Our Collection

At the Institute’s core is the Gilder Lehrman Collection, one of the great archives in American history. More than 65,000 items cover five hundred years of American history, from Columbus’s 1493 letter describing the New World to soldiers’ letters from World War II and Vietnam. Explore primary sources, visit exhibitions in person or online, or bring your class on a field trip.

Adams, John Quincy (1767-1848) to Lewis Tappan

Gilder Lehrman Collection #: GLC03891 Author/Creator: Adams, John Quincy (1767-1848) Place Written: Washington Type: Autograph letter signed Date: 15 July 1845 Pagination: 1

Summary of Content: Written as congressman. A beautiful and deeply felt letter. Concerning the opposition of abolitionists to his bill to abolish slavery in the District of Columbia. Adams writes that with opposition from both abolitionists and pro-slavery advocates, he resorts to silence and inaction. He further writes that, consulting the "sortes biblicae" (randomly opening a bible to learn one's fortune or course of action), he found the passage where the Prophet [Nathan] advised King David that the Lord had not chosen him to build the Temple (2 Samuel 7: 2-13). He ends the letter here. (Adams died three years later. Compensated emancipation was enacted in April 1862.)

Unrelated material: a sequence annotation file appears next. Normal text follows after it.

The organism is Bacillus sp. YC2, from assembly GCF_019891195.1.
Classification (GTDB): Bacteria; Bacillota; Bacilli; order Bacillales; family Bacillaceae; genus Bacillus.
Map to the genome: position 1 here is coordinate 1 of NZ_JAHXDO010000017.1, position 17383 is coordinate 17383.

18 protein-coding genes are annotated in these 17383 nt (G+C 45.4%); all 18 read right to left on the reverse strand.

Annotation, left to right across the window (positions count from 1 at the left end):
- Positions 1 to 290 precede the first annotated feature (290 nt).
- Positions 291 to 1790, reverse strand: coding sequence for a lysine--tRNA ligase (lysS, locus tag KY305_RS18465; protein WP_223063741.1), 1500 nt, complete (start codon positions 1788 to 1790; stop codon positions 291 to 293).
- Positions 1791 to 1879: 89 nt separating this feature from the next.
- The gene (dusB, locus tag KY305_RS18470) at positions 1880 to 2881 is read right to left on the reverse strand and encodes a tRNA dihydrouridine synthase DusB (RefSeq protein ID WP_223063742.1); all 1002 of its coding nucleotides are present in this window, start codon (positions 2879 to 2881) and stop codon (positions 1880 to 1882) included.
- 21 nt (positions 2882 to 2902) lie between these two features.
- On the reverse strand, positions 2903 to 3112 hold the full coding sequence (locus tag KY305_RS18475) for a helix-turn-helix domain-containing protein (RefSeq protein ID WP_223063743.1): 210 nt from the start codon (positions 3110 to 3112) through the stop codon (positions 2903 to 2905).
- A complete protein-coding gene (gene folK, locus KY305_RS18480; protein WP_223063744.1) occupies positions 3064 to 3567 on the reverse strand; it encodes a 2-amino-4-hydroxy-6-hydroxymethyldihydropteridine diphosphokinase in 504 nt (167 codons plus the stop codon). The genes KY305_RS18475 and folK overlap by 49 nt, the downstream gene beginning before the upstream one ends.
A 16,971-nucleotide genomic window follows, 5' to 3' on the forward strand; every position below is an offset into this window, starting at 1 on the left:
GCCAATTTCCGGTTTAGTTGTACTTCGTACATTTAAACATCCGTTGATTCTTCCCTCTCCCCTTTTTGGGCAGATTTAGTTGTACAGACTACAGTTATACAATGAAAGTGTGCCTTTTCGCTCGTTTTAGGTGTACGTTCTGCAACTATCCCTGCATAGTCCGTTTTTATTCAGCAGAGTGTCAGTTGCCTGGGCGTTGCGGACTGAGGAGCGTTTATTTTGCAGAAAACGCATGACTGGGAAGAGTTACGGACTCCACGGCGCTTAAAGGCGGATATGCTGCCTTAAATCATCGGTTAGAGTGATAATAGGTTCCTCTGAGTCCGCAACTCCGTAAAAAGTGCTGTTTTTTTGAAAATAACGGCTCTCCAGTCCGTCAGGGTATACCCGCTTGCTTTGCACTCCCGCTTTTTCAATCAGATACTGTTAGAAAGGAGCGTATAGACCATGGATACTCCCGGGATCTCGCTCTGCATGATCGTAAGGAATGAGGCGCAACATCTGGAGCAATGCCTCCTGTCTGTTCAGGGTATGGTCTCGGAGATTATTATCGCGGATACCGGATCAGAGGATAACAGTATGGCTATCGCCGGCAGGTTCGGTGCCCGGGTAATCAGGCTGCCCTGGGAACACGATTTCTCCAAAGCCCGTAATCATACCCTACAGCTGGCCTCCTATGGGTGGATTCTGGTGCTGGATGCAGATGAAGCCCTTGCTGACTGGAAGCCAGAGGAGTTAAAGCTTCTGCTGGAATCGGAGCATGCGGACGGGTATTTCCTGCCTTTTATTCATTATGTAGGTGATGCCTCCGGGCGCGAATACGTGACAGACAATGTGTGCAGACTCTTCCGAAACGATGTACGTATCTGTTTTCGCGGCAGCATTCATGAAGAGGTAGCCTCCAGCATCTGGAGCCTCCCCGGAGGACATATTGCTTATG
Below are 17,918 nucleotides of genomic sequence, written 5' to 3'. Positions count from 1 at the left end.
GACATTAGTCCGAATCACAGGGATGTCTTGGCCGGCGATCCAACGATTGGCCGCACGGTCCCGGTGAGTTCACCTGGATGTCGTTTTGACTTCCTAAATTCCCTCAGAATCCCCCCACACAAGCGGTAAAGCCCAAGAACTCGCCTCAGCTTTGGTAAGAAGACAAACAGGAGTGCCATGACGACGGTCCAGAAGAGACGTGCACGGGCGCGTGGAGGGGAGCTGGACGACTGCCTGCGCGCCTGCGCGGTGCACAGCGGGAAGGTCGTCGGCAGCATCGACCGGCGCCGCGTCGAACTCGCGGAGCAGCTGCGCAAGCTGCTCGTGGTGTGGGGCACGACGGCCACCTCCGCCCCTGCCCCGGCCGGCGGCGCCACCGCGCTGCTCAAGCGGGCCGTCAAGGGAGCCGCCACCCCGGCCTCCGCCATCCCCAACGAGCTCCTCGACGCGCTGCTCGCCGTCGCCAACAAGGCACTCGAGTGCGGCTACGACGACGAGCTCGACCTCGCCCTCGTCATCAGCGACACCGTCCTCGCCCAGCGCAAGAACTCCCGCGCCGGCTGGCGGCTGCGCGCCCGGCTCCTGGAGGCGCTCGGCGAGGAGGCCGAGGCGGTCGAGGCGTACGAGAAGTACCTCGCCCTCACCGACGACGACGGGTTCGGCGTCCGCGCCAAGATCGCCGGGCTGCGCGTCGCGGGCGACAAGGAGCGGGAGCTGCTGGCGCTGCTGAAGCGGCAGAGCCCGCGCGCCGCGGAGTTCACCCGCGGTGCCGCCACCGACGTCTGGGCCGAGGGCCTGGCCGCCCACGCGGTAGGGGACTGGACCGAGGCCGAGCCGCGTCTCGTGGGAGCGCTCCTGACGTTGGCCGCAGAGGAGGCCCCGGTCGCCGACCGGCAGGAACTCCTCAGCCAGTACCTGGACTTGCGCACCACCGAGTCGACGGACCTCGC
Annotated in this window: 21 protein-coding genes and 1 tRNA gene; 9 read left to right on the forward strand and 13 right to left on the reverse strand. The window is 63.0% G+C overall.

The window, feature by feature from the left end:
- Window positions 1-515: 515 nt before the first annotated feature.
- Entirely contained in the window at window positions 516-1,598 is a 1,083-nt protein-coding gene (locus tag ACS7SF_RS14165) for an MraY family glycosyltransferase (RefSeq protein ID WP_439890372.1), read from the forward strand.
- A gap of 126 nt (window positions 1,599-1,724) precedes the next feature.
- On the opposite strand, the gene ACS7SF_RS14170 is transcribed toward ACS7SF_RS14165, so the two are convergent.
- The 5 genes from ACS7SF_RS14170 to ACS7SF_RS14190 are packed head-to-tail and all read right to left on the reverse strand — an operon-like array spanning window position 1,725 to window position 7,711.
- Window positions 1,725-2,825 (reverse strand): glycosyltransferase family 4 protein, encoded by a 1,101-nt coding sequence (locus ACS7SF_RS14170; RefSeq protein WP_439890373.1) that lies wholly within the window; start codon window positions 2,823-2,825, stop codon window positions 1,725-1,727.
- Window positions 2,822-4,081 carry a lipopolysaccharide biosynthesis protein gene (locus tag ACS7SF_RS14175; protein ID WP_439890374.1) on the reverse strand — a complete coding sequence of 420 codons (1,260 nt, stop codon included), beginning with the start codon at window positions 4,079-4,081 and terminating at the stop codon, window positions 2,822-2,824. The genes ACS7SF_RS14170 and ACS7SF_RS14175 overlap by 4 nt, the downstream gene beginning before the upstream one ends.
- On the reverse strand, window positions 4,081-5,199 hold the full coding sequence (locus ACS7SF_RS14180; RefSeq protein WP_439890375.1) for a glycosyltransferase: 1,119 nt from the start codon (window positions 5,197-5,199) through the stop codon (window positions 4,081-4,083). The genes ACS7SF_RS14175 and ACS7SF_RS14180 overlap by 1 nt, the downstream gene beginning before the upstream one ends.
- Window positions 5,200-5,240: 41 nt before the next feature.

People: Tappan, Lewis, 1788-1873.
Adams, John Quincy, 1767-1848.

Historical Era: National Expansion and Reform, 1815-1860

Keywords/Subjects: President, Congress, Slavery, African American History, Government and Civics, Law, Abolition, Washington, D.C., Superstition, Religion, Politics

Sub Era: Age of Jackson